Structure, Potentiality

I now want to say, structure — which statically captures a determinate field of potential inferences — is isomorphic to Aristotelian potentiality. These concepts are mutually illuminating.

This helps clarify how Aristotelian potentiality differs from the Platonic power referenced by the same Greek word, as well shedding light on the association I have made between potentiality and counterfactual inference.

From the other direction, the thing to notice is that for Aristotle, potentiality exists only in a pair with actuality or at-work-ness. Similarly, synchronic structure exists only in a pair with diachronic process. I always read the conspicuous lack of definition of the synchronic/diachronic interface as reflecting something like Aristotle’s principled use of underdetermination in order to focus on what is most essential and clearly justifiable.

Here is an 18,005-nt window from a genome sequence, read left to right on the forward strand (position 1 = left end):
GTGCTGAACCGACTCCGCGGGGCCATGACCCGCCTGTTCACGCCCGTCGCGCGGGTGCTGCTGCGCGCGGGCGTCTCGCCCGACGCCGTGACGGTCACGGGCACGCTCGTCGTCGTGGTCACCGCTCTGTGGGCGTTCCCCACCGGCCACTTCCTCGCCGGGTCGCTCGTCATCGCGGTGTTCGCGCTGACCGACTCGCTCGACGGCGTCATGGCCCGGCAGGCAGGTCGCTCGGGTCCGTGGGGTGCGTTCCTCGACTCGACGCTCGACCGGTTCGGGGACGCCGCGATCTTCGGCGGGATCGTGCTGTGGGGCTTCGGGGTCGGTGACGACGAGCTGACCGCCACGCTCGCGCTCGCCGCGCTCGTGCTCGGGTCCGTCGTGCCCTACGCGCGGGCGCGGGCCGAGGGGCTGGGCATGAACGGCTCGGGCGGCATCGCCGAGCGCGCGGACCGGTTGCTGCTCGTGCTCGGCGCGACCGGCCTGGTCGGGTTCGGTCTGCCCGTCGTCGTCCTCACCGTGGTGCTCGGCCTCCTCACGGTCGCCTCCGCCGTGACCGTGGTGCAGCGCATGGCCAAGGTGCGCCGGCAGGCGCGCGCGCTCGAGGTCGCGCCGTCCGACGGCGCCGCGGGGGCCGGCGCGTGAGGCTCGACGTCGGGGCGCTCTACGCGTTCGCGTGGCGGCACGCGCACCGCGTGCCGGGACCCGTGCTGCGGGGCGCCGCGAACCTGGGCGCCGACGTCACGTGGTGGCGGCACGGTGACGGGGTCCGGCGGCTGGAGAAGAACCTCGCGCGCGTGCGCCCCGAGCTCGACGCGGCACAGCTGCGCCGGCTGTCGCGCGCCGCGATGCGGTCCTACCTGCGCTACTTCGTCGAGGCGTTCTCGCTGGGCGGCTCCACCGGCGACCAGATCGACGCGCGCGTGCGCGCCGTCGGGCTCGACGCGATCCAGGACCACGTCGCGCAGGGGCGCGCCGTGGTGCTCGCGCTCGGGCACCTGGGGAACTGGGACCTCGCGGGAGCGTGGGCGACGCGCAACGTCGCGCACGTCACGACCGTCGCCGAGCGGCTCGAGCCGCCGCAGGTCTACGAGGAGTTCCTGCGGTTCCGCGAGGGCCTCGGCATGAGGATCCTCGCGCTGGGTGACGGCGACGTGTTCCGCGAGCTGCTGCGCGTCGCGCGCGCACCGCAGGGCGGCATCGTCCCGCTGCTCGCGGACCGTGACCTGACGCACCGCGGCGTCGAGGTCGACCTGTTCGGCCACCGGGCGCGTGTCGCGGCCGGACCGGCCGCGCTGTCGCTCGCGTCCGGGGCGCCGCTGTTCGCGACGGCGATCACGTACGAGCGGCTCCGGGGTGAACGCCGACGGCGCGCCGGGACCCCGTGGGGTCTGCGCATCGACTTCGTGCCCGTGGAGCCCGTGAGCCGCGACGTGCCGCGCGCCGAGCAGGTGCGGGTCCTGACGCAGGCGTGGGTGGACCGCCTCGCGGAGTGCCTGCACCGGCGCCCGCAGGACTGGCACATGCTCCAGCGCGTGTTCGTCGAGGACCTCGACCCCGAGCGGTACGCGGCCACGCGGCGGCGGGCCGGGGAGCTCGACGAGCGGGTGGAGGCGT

A lot of people seem to have been very confused about this latter point during the drama over 1960s French structuralism. What passed for dialogue was often a complete disconnect. “Look at how much can be explained synchronically!” “Oh no, you’re abolishing history, free will, personality, and identity!” If the new viewpoint was forgivably one-sided in its enthusiasm, some of the reaction verged on hysteria. (See also The Dreaded Humanist Debate.)

Another source of confusion seems to be that many people apparently thought of structural causality in terms of a monolithic, complete determination. I think instead that structural causality comes in many separate blocks, in an overall context of less-than-complete determination. (See also Structural Causality, Choice; Values, Causality; The Importance of Potentiality.)